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In final press conference as president, Obama declares voter fraud to be 'fake news

President Barack Obama waves as he concludes his final presidential news conference, Wednesday, Jan. 18, 2017, in the briefing room of the White House in Washington. (AP/Pablo Martinez Monsivais)

President Barack Obama declared Wednesday that the issue of voter fraud is "fake news."

The outgoing commander in chief made the statement during his last news conference as president. President-elect Donald Trump will be inaugurated Friday as the 45th president, officially marking the end of Obama's two-term tenure in the White House.

During his final public exchange with the White House press corps, Obama was asked about a variety of topics, one of which was civil rights.

Recalling the president's 2015 trip to Selma, Alabama, which marked the 50th anniversary of Dr. Martin Luther King Jr.'s famous civil rights march at the Edmund Pettus Bridge, Urban Radio Networks reporter April Ryan asked: "Which gaps still remain when it comes to rights issues on the table and what part will you play in fixing those gaps in your new life?"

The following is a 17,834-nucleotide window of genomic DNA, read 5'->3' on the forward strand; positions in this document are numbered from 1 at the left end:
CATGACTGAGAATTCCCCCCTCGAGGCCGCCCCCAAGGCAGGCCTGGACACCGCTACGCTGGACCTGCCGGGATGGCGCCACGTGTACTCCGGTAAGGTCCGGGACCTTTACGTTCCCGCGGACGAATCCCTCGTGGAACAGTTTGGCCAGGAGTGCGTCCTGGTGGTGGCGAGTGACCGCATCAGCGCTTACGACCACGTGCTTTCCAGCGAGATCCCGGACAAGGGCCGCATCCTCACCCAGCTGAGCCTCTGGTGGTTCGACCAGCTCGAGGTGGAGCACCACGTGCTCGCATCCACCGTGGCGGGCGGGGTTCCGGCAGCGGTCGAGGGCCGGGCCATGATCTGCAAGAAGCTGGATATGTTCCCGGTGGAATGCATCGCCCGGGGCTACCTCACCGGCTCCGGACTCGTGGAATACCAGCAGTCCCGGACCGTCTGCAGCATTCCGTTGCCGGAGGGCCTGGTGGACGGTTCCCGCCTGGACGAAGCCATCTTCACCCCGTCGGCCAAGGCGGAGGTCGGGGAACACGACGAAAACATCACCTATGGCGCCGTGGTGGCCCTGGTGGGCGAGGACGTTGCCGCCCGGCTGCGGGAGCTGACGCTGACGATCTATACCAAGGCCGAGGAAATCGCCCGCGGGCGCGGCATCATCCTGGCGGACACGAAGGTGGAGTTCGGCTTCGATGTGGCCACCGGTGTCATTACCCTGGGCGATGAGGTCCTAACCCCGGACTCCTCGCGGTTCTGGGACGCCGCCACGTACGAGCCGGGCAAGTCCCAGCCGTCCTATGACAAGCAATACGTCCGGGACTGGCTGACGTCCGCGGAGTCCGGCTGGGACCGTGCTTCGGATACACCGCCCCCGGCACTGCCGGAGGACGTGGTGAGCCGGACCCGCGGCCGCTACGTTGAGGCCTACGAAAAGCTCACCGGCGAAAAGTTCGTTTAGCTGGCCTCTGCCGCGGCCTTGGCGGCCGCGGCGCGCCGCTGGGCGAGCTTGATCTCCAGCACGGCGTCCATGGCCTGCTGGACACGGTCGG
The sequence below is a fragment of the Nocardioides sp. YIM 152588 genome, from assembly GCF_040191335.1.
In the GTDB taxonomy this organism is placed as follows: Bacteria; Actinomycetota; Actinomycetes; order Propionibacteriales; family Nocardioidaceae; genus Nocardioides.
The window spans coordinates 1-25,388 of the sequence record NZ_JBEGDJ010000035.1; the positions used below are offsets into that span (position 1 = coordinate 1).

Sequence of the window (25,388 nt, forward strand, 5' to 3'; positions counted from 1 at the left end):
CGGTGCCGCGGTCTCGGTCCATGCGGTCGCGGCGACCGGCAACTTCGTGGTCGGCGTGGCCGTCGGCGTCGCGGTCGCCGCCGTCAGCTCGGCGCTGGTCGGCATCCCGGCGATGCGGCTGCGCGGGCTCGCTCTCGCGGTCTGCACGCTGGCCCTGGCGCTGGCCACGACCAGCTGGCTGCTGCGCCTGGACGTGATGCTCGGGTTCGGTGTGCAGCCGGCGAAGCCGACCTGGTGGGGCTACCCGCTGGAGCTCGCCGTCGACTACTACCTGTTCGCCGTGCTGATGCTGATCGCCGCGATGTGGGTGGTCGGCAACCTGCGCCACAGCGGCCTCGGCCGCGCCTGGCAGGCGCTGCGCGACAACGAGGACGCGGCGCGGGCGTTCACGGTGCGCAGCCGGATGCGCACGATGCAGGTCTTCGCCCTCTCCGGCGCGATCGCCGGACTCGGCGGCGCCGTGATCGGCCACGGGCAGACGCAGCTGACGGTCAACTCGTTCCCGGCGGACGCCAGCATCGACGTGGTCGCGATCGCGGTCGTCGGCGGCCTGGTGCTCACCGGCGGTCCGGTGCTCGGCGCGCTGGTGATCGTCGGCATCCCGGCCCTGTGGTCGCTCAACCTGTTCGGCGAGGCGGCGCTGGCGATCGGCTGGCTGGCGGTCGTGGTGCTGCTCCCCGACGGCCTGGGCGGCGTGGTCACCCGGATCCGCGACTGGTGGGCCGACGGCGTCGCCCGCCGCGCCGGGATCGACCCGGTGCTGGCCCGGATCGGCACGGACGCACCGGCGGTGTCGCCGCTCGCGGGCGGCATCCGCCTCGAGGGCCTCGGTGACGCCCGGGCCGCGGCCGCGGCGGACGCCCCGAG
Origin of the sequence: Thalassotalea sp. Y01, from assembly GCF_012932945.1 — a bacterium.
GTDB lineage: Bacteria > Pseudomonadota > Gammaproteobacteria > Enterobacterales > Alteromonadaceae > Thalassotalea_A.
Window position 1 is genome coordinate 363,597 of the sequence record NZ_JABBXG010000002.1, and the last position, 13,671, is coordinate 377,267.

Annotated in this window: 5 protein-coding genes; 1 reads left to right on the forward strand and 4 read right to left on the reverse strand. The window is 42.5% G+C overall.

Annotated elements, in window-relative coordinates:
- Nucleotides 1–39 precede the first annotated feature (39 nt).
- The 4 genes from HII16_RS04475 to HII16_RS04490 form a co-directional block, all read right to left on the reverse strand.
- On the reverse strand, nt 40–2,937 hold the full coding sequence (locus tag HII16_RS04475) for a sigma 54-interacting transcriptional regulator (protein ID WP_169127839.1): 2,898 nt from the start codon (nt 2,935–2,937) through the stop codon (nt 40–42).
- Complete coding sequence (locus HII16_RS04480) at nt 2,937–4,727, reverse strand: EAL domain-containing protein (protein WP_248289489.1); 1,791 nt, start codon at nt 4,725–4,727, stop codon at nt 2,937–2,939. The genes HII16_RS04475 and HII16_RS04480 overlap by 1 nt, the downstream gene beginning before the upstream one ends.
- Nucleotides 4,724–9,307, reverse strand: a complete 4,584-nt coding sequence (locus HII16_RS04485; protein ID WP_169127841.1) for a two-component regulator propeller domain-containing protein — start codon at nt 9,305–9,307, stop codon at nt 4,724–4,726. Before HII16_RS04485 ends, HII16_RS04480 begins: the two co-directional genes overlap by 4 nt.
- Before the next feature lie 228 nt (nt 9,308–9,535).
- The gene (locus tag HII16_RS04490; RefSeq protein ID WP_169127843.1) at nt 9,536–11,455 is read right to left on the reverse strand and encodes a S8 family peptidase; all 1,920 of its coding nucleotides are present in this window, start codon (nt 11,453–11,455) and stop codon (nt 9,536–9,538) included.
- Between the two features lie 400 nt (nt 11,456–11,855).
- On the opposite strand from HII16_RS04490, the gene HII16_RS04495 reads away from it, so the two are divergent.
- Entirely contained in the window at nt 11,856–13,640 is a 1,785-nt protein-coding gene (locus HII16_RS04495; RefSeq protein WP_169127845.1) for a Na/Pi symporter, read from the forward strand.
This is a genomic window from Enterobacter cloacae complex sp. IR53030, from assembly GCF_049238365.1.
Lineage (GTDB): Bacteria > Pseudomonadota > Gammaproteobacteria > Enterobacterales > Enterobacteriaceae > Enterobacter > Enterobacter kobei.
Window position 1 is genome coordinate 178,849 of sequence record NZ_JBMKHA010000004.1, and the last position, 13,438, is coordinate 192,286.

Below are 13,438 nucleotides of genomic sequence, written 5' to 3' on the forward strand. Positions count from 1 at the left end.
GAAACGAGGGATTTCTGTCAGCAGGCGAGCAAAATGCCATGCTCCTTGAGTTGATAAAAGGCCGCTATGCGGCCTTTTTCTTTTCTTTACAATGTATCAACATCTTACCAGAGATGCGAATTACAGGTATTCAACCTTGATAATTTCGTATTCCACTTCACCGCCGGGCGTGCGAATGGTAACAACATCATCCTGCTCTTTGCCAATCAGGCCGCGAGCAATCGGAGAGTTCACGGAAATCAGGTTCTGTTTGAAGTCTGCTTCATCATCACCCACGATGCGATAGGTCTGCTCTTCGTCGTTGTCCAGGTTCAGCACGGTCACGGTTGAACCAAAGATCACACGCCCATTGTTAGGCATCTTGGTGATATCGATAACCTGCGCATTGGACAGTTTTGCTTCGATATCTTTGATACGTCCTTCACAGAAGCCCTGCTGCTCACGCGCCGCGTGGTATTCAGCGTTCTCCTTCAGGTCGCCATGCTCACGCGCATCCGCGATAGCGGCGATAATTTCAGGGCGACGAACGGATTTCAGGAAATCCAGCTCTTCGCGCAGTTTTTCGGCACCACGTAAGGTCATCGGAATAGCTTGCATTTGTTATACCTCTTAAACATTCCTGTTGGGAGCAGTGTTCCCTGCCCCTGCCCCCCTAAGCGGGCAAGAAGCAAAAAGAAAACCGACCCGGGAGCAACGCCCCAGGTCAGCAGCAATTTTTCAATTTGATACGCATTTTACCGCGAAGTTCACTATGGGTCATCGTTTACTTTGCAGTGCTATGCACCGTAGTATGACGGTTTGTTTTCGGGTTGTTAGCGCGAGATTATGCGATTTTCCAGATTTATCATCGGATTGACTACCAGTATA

While addressing the subject, Obama took a swipe at voter identification laws that various states across the country have now implemented. Advocates of voter ID laws say they help to reduce voter fraud, thereby further upholding the integrity of the U.S. electoral system.

However, Obama made it clear that he disagrees.

"I hope that people pay a lot of attention making sure everybody has a chance to vote," Obama told reporters. "Make it easier, not harder."

"This whole notion of voting fraud. This is something that has constantly been disproved. This is fake news," Obama added. "The notion that there are a whole bunch of people out there who are not eligible to vote and want to vote  we have the opposite problem."

"We have a whole bunch of people who are eligible to vote who don't vote," the president said.

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